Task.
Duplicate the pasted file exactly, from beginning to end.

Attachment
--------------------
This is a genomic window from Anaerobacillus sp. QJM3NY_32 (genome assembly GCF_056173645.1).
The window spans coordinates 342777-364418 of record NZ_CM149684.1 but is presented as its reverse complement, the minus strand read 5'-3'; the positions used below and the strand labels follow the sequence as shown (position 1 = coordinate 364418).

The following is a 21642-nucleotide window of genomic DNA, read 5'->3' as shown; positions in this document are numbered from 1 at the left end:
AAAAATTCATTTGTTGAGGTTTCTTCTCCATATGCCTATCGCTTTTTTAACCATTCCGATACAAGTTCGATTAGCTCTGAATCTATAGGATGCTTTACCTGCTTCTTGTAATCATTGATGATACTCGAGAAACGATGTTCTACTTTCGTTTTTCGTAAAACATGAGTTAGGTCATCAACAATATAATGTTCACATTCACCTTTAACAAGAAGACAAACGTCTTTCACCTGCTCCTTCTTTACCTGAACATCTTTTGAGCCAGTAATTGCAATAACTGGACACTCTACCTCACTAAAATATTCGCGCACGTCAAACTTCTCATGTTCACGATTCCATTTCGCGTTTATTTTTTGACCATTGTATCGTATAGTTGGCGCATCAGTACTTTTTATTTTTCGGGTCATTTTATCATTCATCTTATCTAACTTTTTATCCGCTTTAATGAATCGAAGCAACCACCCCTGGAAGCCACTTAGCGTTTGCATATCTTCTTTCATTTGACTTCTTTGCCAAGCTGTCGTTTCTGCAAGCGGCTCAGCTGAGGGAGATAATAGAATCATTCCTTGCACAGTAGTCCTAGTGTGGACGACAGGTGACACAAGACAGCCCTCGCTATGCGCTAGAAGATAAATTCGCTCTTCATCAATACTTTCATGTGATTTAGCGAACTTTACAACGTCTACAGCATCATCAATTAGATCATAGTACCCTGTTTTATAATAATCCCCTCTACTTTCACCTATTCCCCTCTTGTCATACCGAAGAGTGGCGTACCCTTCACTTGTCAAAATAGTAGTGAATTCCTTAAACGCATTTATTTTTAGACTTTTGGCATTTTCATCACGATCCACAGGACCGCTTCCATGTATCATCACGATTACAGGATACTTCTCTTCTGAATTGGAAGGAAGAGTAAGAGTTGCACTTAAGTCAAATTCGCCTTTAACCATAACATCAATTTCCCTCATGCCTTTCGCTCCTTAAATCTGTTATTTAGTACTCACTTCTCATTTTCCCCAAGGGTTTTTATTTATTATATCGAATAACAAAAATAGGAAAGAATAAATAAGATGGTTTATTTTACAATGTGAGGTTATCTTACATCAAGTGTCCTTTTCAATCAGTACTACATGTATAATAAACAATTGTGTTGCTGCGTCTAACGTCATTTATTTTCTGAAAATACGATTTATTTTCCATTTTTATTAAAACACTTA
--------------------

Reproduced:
This is a genomic window from Anaerobacillus sp. QJM3NY_32 (genome assembly GCF_056173645.1).
The window spans coordinates 342777-364418 of record NZ_CM149684.1 but is presented as its reverse complement, the minus strand read 5'-3'; the positions used below and the strand labels follow the sequence as shown (position 1 = coordinate 364418).

The following is a 21642-nucleotide window of genomic DNA, read 5'->3' as shown; positions in this document are numbered from 1 at the left end:
AAAAATTCATTTGTTGAGGTTTCTTCTCCATATGCCTATCGCTTTTTTAACCATTCCGATACAAGTTCGATTAGCTCTGAATCTATAGGATGCTTTACCTGCTTCTTGTAATCATTGATGATACTCGAGAAACGATGTTCTACTTTCGTTTTTCGTAAAACATGAGTTAGGTCATCAACAATATAATGTTCACATTCACCTTTAACAAGAAGACAAACGTCTTTCACCTGCTCCTTCTTTACCTGAACATCTTTTGAGCCAGTAATTGCAATAACTGGACACTCTACCTCACTAAAATATTCGCGCACGTCAAACTTCTCATGTTCACGATTCCATTTCGCGTTTATTTTTTGACCATTGTATCGTATAGTTGGCGCATCAGTACTTTTTATTTTTCGGGTCATTTTATCATTCATCTTATCTAACTTTTTATCCGCTTTAATGAATCGAAGCAACCACCCCTGGAAGCCACTTAGCGTTTGCATATCTTCTTTCATTTGACTTCTTTGCCAAGCTGTCGTTTCTGCAAGCGGCTCAGCTGAGGGAGATAATAGAATCATTCCTTGCACAGTAGTCCTAGTGTGGACGACAGGTGACACAAGACAGCCCTCGCTATGCGCTAGAAGATAAATTCGCTCTTCATCAATACTTTCATGTGATTTAGCGAACTTTACAACGTCTACAGCATCATCAATTAGATCATAGTACCCTGTTTTATAATAATCCCCTCTACTTTCACCTATTCCCCTCTTGTCATACCGAAGAGTGGCGTACCCTTCACTTGTCAAAATAGTAGTGAATTCCTTAAACGCATTTATTTTTAGACTTTTGGCATTTTCATCACGATCCACAGGACCGCTTCCATGTATCATCACGATTACAGGATACTTCTCTTCTGAATTGGAAGGAAGAGTAAGAGTTGCACTTAAGTCAAATTCGCCTTTAACCATAACATCAATTTCCCTCATGCCTTTCGCTCCTTAAATCTGTTATTTAGTACTCACTTCTCATTTTCCCCAAGGGTTTTTATTTATTATATCGAATAACAAAAATAGGAAAGAATAAATAAGATGGTTTATTTTACAATGTGAGGTTATCTTACATCAAGTGTCCTTTTCAATCAGTACTACATGTATAATAAACAATTGTGTTGCTGCGTCTAACGTCATTTATTTTCTGAAAATACGATTTATTTTCCATTTTTATTAAAACACTTA